And he gave the apostles, the prophets, the evangelists, the shepherds and teachers, 12 to equip the saints for the work of ministry, for building up the body of Christ, 13 until we all attain to tthe unity of the faith and of the knowledge of the Son of God, to maturity, to the measure of the stature of the fullness of Christ, 14 so that we may no longer be children, tossed to and fro by the waves and carried about by every wind of doctrine, by human cunning, by craftiness in deceitful schemes. 15 Rather, speaking the truth in love, we are to grow up in every way into him who is the head, into Christ, 16 from whom the whole body, joined and held together by every joint with which it is equipped, when each part is working properly, makes the body grow so that it builds itself up in love.

17 Now this I say and testify in the Lord, that you must no longer walk as the Gentiles do, in the futility of their minds. 18 They are darkened in their understanding, alienated from the life of God because of the ignorance that is in them, due to itheir hardness of heart. 19 They have become callous and have given themselves up to sensuality, greed and the practice of every kind of impurity. 20 But that is not the way you learned Christ!— 21 assuming that you have heard about him and were taught in him, as the truth is in Jesus, 22 to put off your old self, which belongs to your former manner of life and is corrupt through deceitful desires, 23 and to be renewed in the spirit of your minds, 24 and to put on the new self, created after the likeness of God in true righteousness and holiness.

So, is the study of God only for those who have studied Greek and Hebrew and have been to seminary? While we are to grow in both grace and knowledge and not remain infants – God has called the children, the uneducated, and the underprivileged to sit at His table and learn from Him. If it were not so, we would have something to boast about. But in fact, this kind of grace comes to those who humble themselves and receive what God provides, not exalting in our own ability or wisdom. The world’s wisdom is insufficient.

1 Corinthians 1:20
Where is the wise man? Where is the scribe? Where is the philosopher of this age? Has not God made foolish the wisdom of the world?

And 1 Cor. 2
25 For the foolishness of God is wiser than man’s wisdom, and the weakness of God is stronger than man’s strength. 26
Brothers, consider the time of your calling: Not many of you were wise by human standards; not many were powerful; not many were of noble birth. 27 But God chose the foolish things of the world to shame the wise; God chose the weak things of the world to shame the strong.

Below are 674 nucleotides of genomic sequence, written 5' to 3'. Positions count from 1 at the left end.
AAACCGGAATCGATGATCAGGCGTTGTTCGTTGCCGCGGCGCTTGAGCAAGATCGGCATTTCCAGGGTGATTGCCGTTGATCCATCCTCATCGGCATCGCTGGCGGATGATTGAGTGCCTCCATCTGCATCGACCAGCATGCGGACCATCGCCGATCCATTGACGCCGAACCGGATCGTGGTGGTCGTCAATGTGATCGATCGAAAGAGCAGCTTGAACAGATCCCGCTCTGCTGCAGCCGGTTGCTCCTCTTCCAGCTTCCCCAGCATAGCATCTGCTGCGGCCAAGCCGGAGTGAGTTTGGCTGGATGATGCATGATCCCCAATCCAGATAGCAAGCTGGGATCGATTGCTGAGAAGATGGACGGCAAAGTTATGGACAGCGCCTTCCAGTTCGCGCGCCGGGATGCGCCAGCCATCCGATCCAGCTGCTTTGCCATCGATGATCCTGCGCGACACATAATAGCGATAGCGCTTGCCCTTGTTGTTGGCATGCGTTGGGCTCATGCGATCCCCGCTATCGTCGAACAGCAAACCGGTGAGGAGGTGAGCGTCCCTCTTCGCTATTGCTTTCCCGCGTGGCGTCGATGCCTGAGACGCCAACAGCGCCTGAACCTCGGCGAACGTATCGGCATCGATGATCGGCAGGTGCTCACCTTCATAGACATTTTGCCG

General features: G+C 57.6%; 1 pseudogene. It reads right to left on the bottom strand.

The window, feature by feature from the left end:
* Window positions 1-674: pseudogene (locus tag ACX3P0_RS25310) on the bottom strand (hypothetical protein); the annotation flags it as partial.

He has revealed Himself even to little children.
Luke 10:21 (and Matt. 11:25)
In that hour Jesus rejoiced in spirit, and said, I thank you, O Father, Lord of heaven and earth, that you have hid these things from the wise and prudent, and have revealed them to babes: even so, Father; for so it seemed good in your sight.

Those who fear the LORD and serve Him, have the privilege of knowing Him.

Psalm 25:14
The secret counsel of the LORD is for those who fear Him, and He reveals His covenant to them.

2 Peter 3
17 Therefore, beloved, since you already know these things, be on your guard not to be carried away by the error of the lawless and fall from your secure standing. 18 But grow in the grace and the knowledge of our Lord and Savior, Jesus Christ. To Him be the glory both now and forevermore. Amen.

10 Ways to Inspire Young Learners

How can we inspire young learners? Here are 10 ways parents can develop a passion in their children for life-long learning.

 

 

1. Love learning, yourself. Be an example by spending time reading and studying what interests you. Explore things you don’t know yet and nurture your own curiosity! Your kids will see this and be curious about what excites you. When you explain it to them, use analogies or explanations they can understand at their level. If you use complicated vocabulary they will feel this knowledge is beyond their reach and become discouraged. The basic concepts of the new learning come first. As they seek to know more, you may introduce the vocabulary before delving into more complicated principles. Whenever possible, create a link from the new knowledge to something they already know. This will help them remember, understand, and be able to apply their knowledge.

 

2. Be interested in what interests them. Step into their world. If we want our children to care about our interests, we need to also care about theirs. As we step into their world of play, we gain understanding of their own learning styles and of how they process the world around them.

 

3. Take time for the rabbit trails. Sometimes the rabbit trail turns out to be the main thing. Following interests once in a while, off the preplanned lesson, may open their eyes to their own calling and gifts. Most people follow a textbook and echo back what someone else’s thoughts are on a subject, on test day. But thinking new thoughts, examining new finds, this is what creators and innovators do. Go ahead and follow the rabbit trail sometimes, and see where it leads. To never do so is to kill curiosity.

 

4. Show the integration of subjects in real life. History does not stand alone as a subject. It is dependent on geography, religion, sociology (cultures) and philosophy. Art, music, literature and culinary differences are also part of history. It’s not all about battles and conquered lands. The same can be said for other subjects as well. They are intertwined in life, so it’s a good thing to show how the subject matter you are studying crosses into other disciplines. Taste the food! Listen to the music. Create the artwork. It will make learning a richer experience.